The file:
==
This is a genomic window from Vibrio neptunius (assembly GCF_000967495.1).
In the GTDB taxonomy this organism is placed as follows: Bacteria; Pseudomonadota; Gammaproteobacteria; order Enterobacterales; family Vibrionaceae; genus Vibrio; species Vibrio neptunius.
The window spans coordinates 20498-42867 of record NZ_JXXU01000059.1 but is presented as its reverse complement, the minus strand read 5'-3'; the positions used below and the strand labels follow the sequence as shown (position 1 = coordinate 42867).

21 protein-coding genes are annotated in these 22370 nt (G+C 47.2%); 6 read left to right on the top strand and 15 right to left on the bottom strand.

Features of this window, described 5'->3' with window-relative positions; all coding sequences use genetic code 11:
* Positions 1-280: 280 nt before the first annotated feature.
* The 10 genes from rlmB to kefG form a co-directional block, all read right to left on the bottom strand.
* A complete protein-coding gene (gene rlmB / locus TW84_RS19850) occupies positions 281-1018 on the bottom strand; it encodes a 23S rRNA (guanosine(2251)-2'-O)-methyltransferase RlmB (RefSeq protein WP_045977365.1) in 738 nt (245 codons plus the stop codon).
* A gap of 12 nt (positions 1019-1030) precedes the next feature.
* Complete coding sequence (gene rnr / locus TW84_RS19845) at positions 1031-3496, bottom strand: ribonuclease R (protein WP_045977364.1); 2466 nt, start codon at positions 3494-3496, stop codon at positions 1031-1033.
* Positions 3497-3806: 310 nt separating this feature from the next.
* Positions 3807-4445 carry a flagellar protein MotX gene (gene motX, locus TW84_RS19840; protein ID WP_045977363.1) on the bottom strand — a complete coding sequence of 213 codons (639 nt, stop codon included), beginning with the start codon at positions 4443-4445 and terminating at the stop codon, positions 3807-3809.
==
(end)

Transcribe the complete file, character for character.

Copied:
This is a genomic window from Vibrio neptunius (assembly GCF_000967495.1).
In the GTDB taxonomy this organism is placed as follows: Bacteria; Pseudomonadota; Gammaproteobacteria; order Enterobacterales; family Vibrionaceae; genus Vibrio; species Vibrio neptunius.
The window spans coordinates 20498-42867 of record NZ_JXXU01000059.1 but is presented as its reverse complement, the minus strand read 5'-3'; the positions used below and the strand labels follow the sequence as shown (position 1 = coordinate 42867).

21 protein-coding genes are annotated in these 22370 nt (G+C 47.2%); 6 read left to right on the top strand and 15 right to left on the bottom strand.

Features of this window, described 5'->3' with window-relative positions; all coding sequences use genetic code 11:
* Positions 1-280: 280 nt before the first annotated feature.
* The 10 genes from rlmB to kefG form a co-directional block, all read right to left on the bottom strand.
* A complete protein-coding gene (gene rlmB / locus TW84_RS19850) occupies positions 281-1018 on the bottom strand; it encodes a 23S rRNA (guanosine(2251)-2'-O)-methyltransferase RlmB (RefSeq protein WP_045977365.1) in 738 nt (245 codons plus the stop codon).
* A gap of 12 nt (positions 1019-1030) precedes the next feature.
* Complete coding sequence (gene rnr / locus TW84_RS19845) at positions 1031-3496, bottom strand: ribonuclease R (protein WP_045977364.1); 2466 nt, start codon at positions 3494-3496, stop codon at positions 1031-1033.
* Positions 3497-3806: 310 nt separating this feature from the next.
* Positions 3807-4445 carry a flagellar protein MotX gene (gene motX, locus TW84_RS19840; protein ID WP_045977363.1) on the bottom strand — a complete coding sequence of 213 codons (639 nt, stop codon included), beginning with the start codon at positions 4443-4445 and terminating at the stop codon, positions 3807-3809.